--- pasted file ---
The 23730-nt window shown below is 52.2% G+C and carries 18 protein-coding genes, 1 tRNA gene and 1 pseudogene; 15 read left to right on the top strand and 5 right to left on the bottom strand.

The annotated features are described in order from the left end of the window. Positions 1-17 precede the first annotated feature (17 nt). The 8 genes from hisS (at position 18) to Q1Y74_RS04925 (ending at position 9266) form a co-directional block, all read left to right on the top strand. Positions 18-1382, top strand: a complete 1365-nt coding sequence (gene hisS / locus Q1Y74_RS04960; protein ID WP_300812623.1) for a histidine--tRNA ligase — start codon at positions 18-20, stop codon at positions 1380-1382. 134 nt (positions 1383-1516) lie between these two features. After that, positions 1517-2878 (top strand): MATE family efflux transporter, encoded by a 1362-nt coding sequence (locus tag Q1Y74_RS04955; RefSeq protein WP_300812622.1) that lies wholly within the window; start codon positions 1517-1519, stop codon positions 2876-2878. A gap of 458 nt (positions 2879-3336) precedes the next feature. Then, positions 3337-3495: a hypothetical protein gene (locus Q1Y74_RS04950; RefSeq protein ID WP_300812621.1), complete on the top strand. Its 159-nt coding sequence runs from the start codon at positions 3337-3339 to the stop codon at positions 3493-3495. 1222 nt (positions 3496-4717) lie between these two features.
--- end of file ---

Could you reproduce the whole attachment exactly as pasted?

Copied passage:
The 23730-nt window shown below is 52.2% G+C and carries 18 protein-coding genes, 1 tRNA gene and 1 pseudogene; 15 read left to right on the top strand and 5 right to left on the bottom strand.

The annotated features are described in order from the left end of the window. Positions 1-17 precede the first annotated feature (17 nt). The 8 genes from hisS (at position 18) to Q1Y74_RS04925 (ending at position 9266) form a co-directional block, all read left to right on the top strand. Positions 18-1382, top strand: a complete 1365-nt coding sequence (gene hisS / locus Q1Y74_RS04960; protein ID WP_300812623.1) for a histidine--tRNA ligase — start codon at positions 18-20, stop codon at positions 1380-1382. 134 nt (positions 1383-1516) lie between these two features. After that, positions 1517-2878 (top strand): MATE family efflux transporter, encoded by a 1362-nt coding sequence (locus tag Q1Y74_RS04955; RefSeq protein WP_300812622.1) that lies wholly within the window; start codon positions 1517-1519, stop codon positions 2876-2878. A gap of 458 nt (positions 2879-3336) precedes the next feature. Then, positions 3337-3495: a hypothetical protein gene (locus Q1Y74_RS04950; RefSeq protein ID WP_300812621.1), complete on the top strand. Its 159-nt coding sequence runs from the start codon at positions 3337-3339 to the stop codon at positions 3493-3495. 1222 nt (positions 3496-4717) lie between these two features.